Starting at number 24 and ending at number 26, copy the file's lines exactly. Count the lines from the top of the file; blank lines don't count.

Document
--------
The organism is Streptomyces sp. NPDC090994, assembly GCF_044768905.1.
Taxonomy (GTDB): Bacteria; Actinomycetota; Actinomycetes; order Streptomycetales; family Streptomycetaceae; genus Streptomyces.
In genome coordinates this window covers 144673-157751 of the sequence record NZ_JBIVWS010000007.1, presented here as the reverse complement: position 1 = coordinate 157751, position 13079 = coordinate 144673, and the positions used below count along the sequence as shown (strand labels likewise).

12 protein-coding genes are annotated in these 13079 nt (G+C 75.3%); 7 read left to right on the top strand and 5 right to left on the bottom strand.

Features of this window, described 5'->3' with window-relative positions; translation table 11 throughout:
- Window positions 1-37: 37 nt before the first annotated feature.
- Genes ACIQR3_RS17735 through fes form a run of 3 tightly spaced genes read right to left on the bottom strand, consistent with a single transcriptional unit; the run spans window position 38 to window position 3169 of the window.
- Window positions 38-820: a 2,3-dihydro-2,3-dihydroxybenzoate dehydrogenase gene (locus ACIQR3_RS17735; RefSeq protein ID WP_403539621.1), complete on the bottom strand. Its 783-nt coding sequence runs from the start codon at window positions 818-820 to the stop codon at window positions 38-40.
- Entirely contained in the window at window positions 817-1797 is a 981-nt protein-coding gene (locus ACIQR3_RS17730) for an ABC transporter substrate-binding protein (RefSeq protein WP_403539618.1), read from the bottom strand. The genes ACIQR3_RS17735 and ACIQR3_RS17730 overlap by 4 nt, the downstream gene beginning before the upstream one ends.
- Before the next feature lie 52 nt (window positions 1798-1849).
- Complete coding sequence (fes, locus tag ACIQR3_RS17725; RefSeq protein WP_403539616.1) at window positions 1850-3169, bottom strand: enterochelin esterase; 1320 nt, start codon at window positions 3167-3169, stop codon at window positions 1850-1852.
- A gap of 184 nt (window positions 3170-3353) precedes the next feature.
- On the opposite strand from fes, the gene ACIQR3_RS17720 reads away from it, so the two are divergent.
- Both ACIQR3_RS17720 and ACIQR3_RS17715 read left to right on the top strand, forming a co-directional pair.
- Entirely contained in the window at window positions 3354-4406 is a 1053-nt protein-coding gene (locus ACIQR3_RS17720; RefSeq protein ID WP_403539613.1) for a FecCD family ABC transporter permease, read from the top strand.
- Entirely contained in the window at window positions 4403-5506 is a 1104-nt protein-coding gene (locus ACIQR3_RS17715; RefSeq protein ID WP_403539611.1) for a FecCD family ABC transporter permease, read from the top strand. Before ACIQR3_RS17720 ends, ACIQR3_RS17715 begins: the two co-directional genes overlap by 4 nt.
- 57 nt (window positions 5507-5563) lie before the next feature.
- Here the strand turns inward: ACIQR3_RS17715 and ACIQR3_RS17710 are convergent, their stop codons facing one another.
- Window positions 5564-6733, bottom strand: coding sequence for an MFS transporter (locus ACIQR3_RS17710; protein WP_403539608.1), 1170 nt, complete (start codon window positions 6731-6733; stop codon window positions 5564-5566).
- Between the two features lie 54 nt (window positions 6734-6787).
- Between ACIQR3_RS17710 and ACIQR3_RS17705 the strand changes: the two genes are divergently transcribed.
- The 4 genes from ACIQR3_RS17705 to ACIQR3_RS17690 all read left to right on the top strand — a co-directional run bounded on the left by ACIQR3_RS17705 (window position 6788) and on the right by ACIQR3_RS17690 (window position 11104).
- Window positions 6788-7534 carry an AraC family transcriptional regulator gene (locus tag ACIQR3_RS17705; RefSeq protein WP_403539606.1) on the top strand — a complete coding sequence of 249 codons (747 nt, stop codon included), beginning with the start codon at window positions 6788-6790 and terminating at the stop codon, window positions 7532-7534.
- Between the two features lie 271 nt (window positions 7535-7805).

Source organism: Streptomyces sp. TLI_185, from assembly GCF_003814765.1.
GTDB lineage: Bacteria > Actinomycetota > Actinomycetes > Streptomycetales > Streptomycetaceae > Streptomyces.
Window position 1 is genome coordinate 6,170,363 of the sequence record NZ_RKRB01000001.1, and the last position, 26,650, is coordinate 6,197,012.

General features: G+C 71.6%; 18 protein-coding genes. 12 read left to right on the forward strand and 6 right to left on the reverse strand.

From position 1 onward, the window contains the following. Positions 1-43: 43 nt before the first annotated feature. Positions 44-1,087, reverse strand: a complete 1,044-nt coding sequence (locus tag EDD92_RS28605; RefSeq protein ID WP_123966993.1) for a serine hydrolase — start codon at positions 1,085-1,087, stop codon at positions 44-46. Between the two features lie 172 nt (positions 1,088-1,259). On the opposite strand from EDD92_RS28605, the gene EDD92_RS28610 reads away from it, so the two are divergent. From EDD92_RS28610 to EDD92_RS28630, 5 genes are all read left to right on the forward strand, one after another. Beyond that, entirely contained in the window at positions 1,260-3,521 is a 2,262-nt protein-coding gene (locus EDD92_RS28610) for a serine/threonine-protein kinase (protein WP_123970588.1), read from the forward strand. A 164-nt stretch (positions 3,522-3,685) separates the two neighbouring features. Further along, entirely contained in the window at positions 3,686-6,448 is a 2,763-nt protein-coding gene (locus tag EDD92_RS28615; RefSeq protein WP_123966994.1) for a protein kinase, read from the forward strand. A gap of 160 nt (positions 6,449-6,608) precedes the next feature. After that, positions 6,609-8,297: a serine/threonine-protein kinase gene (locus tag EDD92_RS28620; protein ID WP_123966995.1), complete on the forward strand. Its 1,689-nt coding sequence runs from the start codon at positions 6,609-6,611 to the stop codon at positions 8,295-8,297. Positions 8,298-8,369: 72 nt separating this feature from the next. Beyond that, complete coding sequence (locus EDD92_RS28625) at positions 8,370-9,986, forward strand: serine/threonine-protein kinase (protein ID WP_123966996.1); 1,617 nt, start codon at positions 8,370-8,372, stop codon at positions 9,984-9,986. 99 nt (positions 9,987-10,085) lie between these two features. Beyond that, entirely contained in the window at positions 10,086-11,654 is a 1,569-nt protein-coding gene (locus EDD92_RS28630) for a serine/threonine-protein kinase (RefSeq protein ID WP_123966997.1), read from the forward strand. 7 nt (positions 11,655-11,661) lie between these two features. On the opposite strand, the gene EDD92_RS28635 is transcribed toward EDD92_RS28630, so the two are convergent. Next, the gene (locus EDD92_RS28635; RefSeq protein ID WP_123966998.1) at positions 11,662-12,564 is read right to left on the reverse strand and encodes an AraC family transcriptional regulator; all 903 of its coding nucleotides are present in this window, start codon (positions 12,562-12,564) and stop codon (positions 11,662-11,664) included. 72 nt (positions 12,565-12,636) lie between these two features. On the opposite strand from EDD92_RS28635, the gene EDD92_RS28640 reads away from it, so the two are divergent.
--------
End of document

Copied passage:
- Between the two features lie 271 nt (window positions 7535-7805).

Source organism: Streptomyces sp. TLI_185, from assembly GCF_003814765.1.
GTDB lineage: Bacteria > Actinomycetota > Actinomycetes > Streptomycetales > Streptomycetaceae > Streptomyces.